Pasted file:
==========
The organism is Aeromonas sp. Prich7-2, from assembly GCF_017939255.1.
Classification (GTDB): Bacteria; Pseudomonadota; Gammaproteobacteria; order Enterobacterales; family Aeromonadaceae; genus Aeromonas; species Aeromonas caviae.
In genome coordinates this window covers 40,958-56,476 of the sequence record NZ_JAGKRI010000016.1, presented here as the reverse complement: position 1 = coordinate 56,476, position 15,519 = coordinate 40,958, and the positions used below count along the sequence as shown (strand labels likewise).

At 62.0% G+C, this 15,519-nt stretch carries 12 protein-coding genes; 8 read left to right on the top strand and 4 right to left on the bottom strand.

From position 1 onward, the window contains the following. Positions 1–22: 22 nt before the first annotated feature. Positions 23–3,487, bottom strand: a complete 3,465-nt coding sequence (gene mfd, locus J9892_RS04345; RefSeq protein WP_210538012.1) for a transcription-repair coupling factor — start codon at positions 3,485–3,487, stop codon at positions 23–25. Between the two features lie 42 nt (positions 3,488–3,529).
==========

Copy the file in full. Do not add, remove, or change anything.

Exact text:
The organism is Aeromonas sp. Prich7-2, from assembly GCF_017939255.1.
Classification (GTDB): Bacteria; Pseudomonadota; Gammaproteobacteria; order Enterobacterales; family Aeromonadaceae; genus Aeromonas; species Aeromonas caviae.
In genome coordinates this window covers 40,958-56,476 of the sequence record NZ_JAGKRI010000016.1, presented here as the reverse complement: position 1 = coordinate 56,476, position 15,519 = coordinate 40,958, and the positions used below count along the sequence as shown (strand labels likewise).

At 62.0% G+C, this 15,519-nt stretch carries 12 protein-coding genes; 8 read left to right on the top strand and 4 right to left on the bottom strand.

From position 1 onward, the window contains the following. Positions 1–22: 22 nt before the first annotated feature. Positions 23–3,487, bottom strand: a complete 3,465-nt coding sequence (gene mfd, locus J9892_RS04345; RefSeq protein WP_210538012.1) for a transcription-repair coupling factor — start codon at positions 3,485–3,487, stop codon at positions 23–25. Between the two features lie 42 nt (positions 3,488–3,529).